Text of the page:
:to Peter Cates. Kansas City. Comin' to Kansas City to find ya. We need ya here in Jefferson. Penelope in a bad way. Signed. marshal Joseph Cates. He was walking back to the jail to say good bye to 'is sisters an' wife, when the telegraph messenger yelled at 'im. Hey marshal Cates. He stopped an' looked back to see what it was. This wire came for ya marshal. He handed it to 'im, an' it read; to marshal Joseph Cates, Jefferson Missouri. Am coming to town. Please help Penelope any way ya can. Will be there tomorrow at three pm on red line. Signed. Peter Cates. Thanks boy. He handed 'im a nickel an' left as the boy was admiring that nickel. He headed straight to the jail. When 'e got in the cell block, Sally an' Josephine were still there. They seen the excitement on 'is face as soon as they seen ’im. I got word; 'e said. Peter’s on 'is way. He’ll be here tomorrow at three pm, on the red line. Oh good they both said, but Penelope just sit there with gloom on 'er face. Sally asked; what’s a matter dear? Oh, nothing. I’m just tired is all. But Penelope, Peter’s on 'is way. He’ll help, I just know 'e will. Joseph stood back an' listened to their conversation, an' wondered why 'is sister was not glad that Peter was comin to town, if 'e was the one who could clear 'er name. Sally turned to 'im an' told 'im; we can’t leave this girl in here a minute longer Joseph Cates. We gotta do somethin. Didn’t Judge Parker say she could come stay with us if ya got word from Peter? He said we had to keep 'er here till we got word from Peter. Not that she could come to our home when we heard from ’im. But I’ll go see ’im right now. I’ll try my best to git ’im to let ’er stay with us. Maybe since she’s “that way” he’ll let ’er come home with us. He always was the bashful kind, on things like this. He never even liked the word pregnant, but 'e sometimes just had to use it. His sisters an' wife all chuckled at 'im when 'e turned red, which probably put fire in 'is heels. He left right away to go see Judge Parker. When 'e got to the judges office, 'e went straight in. Judge, I got word from Peter. He’s comin here, and 'e’ll be here tomorrow afternoon at three pm on the red line. My wife an' I would appreciate it greatly sir, if you’d let Penelope come stay with us, since she’s well, with child an‘ all. Let's see that wire. He hands the paper to the judge, an' as 'e reads it, 'e looks disturbed. What’s a matter judge? Oh, nothing. Let me think on this for awhile, ok Joseph? But Judge, I’ll take full responsibility for my sister. She aint gonna run off. Ya got my word on it. I know ya well enough to know that Joseph, but she’s bein charged with killin women an' kids. The towns folk aint likely to want ’er walkin around free, an' besides that, it aint fair to her cohorts. Well judge, what if they aint cohorts, but kidnappers? Well, that’d make it different, but that’s somethin we gotta figure out in the trial. That’s why we’re havin a trial, to see if she’s guilty. I realize that judge, but like I said. I’ll keep ’er out at the farm. She aint goin no place. She’ll be with my wife every day when I’m in town. After long thought, the judge said: Well dammit, Alright Joseph, BUT. But what judge? You gotta make sure she don’t leave that farm. Savvy? I savvy Judge. An' thanks. Don’t thank me yet Joseph. You just see to it she stays on that farm, an' no trouble, ya hear? I hear. Good day Judge. Good day marshal. Oh, Joseph. Yes sir? I'm fraid I'll need ya to put a lock on ’er door at night. Ok? Ok Judge, I will.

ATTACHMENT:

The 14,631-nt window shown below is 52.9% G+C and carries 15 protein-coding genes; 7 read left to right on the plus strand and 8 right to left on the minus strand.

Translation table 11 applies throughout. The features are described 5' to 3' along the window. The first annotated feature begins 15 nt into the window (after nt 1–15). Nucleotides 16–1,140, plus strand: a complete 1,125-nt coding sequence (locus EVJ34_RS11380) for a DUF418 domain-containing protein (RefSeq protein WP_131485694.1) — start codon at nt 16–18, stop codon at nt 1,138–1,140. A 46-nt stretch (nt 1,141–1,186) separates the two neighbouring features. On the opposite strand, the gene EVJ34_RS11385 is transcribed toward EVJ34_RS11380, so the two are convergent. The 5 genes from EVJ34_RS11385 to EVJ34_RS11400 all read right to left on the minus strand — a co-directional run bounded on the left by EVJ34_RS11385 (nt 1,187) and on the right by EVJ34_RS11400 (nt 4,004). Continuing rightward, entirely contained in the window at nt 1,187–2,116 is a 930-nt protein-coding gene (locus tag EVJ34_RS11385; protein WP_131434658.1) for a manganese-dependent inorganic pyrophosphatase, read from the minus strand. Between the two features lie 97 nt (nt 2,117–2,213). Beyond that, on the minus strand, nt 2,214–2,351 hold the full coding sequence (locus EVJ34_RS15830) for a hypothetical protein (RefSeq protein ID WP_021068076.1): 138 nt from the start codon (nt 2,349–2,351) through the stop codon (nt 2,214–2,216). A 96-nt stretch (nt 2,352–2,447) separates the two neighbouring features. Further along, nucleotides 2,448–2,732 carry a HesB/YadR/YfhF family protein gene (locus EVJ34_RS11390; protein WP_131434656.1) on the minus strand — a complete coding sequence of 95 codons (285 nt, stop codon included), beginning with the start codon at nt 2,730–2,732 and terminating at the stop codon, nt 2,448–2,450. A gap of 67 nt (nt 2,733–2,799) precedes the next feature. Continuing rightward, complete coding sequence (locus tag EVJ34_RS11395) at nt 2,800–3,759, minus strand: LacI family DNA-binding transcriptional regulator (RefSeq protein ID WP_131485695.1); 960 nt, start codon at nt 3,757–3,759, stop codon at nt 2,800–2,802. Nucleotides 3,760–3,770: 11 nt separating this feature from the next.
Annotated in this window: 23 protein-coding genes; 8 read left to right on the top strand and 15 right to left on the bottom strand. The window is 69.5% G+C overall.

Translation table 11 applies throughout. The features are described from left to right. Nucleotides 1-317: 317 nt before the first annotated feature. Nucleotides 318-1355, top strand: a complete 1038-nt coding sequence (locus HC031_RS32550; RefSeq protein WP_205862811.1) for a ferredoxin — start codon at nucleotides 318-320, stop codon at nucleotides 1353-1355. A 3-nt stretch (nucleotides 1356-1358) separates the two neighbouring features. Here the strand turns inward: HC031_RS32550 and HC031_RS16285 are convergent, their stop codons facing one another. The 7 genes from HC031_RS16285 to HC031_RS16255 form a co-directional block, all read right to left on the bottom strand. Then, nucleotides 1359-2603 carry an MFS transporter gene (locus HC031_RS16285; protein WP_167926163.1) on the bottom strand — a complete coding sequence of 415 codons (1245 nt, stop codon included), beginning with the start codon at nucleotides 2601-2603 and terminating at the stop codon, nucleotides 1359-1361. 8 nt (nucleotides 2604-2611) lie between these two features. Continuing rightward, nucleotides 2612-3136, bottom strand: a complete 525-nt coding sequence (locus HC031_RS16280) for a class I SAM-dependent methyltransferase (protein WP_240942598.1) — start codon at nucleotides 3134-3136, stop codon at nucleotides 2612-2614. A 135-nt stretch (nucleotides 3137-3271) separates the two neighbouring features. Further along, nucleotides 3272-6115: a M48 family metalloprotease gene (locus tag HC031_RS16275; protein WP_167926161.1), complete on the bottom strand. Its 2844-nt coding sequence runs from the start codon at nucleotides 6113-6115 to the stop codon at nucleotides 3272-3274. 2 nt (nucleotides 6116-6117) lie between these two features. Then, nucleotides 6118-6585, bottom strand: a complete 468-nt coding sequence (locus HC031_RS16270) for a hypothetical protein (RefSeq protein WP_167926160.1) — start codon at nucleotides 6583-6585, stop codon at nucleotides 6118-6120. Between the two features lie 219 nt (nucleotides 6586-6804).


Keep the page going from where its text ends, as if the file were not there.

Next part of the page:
He raced back to the jail with the good news. He walked in the cell block, an' the ladies were all eatin oat muffins Sally baked. What’d ya find out Joseph?; Josephine asked. Well, she can come home with us under some stipulations. What are they? She can’t leave the farm, an' I gotta lock her bedroom door at night. Can ya live with that Penelope? I can live just fine with that; she agreed. Ok then, I’ll go to the livery, an' hook up the wagon. I’ll be back to get ya in awhile. Sally and Josephine went back to her place to wait for Joseph an' Penelope to get there an' pick up Sally an' Mandy. John would ride out with ’em. Mandy was excited to meet 'er new aunt Penelope, since as far as she knowed, she aint ever met 'er, although she had when she was a baby. An' she was also glad because John promised to let 'er ride 'is horse out to the farm.